THE GRACEFUL GIRAFFE CANNOT BECOME A MONKEY
BY STEVE RE PEREIRA
An Adaptation of Okot p' Bitek's Song of Lawino and Song of Ocol
First published in 1966, Song of Lawino & Song of Ocol by Ugandan writer Okot p’Bitek (1931-1982) is considered one of the most important literary texts to come out sub-Saharan Africa and is a seminal commentary on the colonial experience. (Fike 2000, Knight 1981, Lehman 2009, lo Liyong 1994)
p’Bitek first wrote the text in the Acoli language as Wer pa Lawino but published his own translation, a tellingly different version, into English as Song of Lawino and Song of Ocol in 1966. The lengthy prose poems are reflective of the form of traditional Acholi poems but also (in keeping with the poetic tradition) expressing the contemporary political themes and cultural issues.
The issue of tradition is a central theme in p’Bitek work, more correctly the issues of modernity vs tradition is an abiding concern. One of the first of the post-colonial generation of English/western educated Africans, p’Bitek was also deeply invested in traditional practice.
He was born in Gulu in the Acholi region of northern Uganda where his father was a school teacher and a renowned story teller, while his mother was an equally renowned singer of Acoli songs. P’Bitek received a solid middle class, western oriented education in Uganda and then went on to study in the UK: Education at the University of Bristol, Law at the University of Wales, and then Social Anthropology at Oxford with a dissertation on Acholi and Lango traditional cultures.
Returning to Uganda in 1962, he taught at the University of Makarere, became Director of Uganda’s national theatre and established the still active Gulu Arts festival celebrating the traditional oral history and performance art of the Acholi people. He published Song of Lawino in 1966 which got him recognition as a major new voice in African literature but which earned him the ire of the new post-colonial government for his acerbic criticism of politicians and the political systems. p’Bitek moved into self-imposed exile in Kenya where he founded the Kisumu Arts Festival and taught at universities in Kenya and the USA. P’Bitek eventually returned to Makerere University in Kampala where he taught creative writing until his death in 1982. (Heron, 1972, Ojaide, 1986, Opali, 2007)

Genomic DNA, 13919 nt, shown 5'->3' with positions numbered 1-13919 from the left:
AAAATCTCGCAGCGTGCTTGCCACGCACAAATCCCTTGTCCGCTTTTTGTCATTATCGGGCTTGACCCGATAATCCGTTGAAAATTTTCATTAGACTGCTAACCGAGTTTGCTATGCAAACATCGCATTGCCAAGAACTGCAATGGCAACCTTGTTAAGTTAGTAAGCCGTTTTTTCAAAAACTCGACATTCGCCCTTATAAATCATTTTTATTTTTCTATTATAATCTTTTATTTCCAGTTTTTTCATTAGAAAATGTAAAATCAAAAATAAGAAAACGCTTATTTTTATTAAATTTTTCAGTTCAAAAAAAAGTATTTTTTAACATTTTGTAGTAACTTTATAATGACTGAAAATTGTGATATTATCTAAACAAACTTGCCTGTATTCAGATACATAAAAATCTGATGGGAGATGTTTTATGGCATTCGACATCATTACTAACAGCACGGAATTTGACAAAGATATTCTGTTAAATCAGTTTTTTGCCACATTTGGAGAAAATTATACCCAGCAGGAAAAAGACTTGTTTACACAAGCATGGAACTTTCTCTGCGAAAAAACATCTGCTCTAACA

In addition to critically lauded books of novel poems, Song of Prisoner and Song of Malaya (1971), p’Bitek produced several books on Acholi culture including Africa’s Cultural Revelation (1975), a collection of Acholi poetry in both Acholi and English. The Horn of My Love (1974) and a collection of Acholi folktales in Hare and Hornbill (1978) As always, his central concern was for the recognition of traditional Acholi and African cultural values in the headlong rush to post-colonial modernity.
“…Africa must re-examine herself critically. She must discover her true self, and rid herself of all 'apemanship.' For only then she can begin to develop a culture of her own…. As she has broken the political bondage of colonialism, she must continue the economic and cultural revolution until she refuses to be led by the nose by foreigners…." (p’Bitek. 1975),
Arguably p’Bitek’s most famous work, Song of Lawino and Song of Ocol is an angry call for the preservation of Acholi cultural tradition from the corrosive influence of Western colonial powers.
The prose poem is structured, as in the Acholi tradition, in a series of ‘songs’ directly addressed to the community.
Lawino is a middle aged, non-western educated housewife whose western educated, politician, husband Ocol has abandoned her and her traditional ways in favour of a new westernized African mistress and for Western modernity. Song of Lawino is Lawino’s furious complaint to the community about her husband’s new found contempt for and rejection of the traditional ways. She is bewildered at his adoption of western modernity which makes no sense to her in the African context.